Print

Print


CFP for collected essays

Melusine’s Footprint: Tracing the Legacy of a Medieval Myth

Editors: Misty Urban, Melissa Ridley Elmes, Deva Kemmis

Matriarch, monster, muse, and myth: while the late 14th c French prose
romance by Jean d’Arras—in which he envisions her as a foundress of the
powerful Lusignan family— arguably remains the earliest version of the story of
Melusine, the figure of the fairy woman cursed with a half-human, half-serpent
form traveled widely throughout the legends of medieval and early modern
Europe. From Thüring von Ringoltingen’s German iteration of 1456 to related
folktales that brought Melusine decisively to the European medieval imaginary,
Melusine’s variants surface in countries and centuries far beyond her French
inception. One finds her entwined in the ancestry of noble houses across Europe;
a Melisende ruled as Queen of Jerusalem; and the philosopher Paracelsus writes
of Melusine as one of the four elementals. Today, one finds her in film, novels,
video games, and the Starbucks logo, suggesting that Melusine was and remains
a powerful, multivalent symbol capable of condensing the fears, myths, and
cultural fantasies of any given historical period into a potent visual image.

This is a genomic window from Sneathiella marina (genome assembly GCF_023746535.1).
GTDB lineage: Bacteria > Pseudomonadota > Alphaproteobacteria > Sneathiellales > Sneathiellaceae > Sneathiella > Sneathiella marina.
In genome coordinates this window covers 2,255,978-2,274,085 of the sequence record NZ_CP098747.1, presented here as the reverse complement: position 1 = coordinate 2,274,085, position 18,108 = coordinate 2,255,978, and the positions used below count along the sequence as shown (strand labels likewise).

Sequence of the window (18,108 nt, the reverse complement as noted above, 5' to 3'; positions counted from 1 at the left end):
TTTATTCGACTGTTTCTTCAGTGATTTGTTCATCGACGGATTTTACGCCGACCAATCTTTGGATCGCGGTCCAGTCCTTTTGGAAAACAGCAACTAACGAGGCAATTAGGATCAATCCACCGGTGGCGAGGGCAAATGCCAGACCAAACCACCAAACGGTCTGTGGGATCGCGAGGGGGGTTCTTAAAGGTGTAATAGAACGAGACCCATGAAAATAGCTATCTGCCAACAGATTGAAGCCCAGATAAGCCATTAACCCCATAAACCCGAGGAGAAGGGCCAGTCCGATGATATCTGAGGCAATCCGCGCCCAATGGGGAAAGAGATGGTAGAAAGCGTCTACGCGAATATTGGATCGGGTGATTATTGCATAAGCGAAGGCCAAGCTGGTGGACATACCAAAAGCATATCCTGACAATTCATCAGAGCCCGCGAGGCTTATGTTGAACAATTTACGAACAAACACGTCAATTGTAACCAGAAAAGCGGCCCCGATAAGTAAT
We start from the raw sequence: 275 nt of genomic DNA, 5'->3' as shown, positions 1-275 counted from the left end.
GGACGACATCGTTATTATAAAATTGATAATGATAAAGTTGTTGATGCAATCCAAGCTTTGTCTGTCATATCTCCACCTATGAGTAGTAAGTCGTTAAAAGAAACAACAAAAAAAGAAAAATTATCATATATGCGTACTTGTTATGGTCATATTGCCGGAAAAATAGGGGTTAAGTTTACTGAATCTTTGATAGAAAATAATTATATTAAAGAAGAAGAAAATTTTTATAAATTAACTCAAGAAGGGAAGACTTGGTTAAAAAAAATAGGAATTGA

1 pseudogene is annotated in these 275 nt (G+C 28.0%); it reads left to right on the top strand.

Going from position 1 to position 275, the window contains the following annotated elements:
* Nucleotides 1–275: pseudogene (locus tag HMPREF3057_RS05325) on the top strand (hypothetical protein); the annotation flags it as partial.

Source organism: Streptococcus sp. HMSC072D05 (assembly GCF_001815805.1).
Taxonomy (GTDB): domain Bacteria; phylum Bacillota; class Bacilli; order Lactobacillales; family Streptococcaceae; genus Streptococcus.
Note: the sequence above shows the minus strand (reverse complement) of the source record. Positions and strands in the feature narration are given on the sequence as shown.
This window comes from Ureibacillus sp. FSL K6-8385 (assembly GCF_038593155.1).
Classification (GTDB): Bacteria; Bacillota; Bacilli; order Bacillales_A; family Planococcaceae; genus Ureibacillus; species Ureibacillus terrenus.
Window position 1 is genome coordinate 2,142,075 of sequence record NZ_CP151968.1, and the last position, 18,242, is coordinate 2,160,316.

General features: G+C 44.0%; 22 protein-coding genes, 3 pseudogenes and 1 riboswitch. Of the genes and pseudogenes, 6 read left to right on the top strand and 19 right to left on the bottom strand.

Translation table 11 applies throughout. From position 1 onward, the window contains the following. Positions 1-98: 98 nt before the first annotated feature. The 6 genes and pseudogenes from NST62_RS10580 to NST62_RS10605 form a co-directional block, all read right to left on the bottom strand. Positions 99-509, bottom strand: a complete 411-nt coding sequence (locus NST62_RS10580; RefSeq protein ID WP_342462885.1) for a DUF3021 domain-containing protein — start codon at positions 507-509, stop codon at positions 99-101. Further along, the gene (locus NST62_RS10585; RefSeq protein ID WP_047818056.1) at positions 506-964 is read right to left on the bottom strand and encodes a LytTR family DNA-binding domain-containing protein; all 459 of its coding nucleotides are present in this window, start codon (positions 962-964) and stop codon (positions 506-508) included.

We seek to assemble a volume of essays that examine the impact and
legacy of the Melusine legendary in art, history, literature, and fields beyond.
This collection will investigate the many representative instances of
this figure
over time and space, with analyses that give consideration to the following
questions: What particular valence does the half-serpent figure of Melusine hold
for the time, place, and media in which she appears? How has the figure changed
over time, and what forces have contributed to these changes? How do these
various installations of Melusine deal with the transgressive nature
of her hybrid
form, and the transformations of that form which are integral to her story?
What about this figure resonates across cultural periods, and what meanings
herald a particular historical moment? What can Melusine teach us about
reading history (or art, or indeed any sort of cultural artifact) and
the ways in
which readers continually recreate meaning each time a story is retold?

While all proposals will be given full consideration, essays that approach
the figure beyond the work of Jean d’Arras are particularly welcome. We invite
methodologies that are historically researched or theoretically grounded as well
as descriptive in nature. Please send a proposal of 500-800 words, including a
short list of projected sources, along with a very brief CV to Misty Urban at
[log in to unmask] by January 6, 2015. Final essays of 6-25 pages will
be expected by December 31, 2015.

*******************
The German Studies Call for Papers List
Editor: Stefani Engelstein
Assistant Editor:  Olaf Schmidt
Sponsored by the University of Missouri
Info available at: http://grs.missouri.edu/resources/gerlistserv.html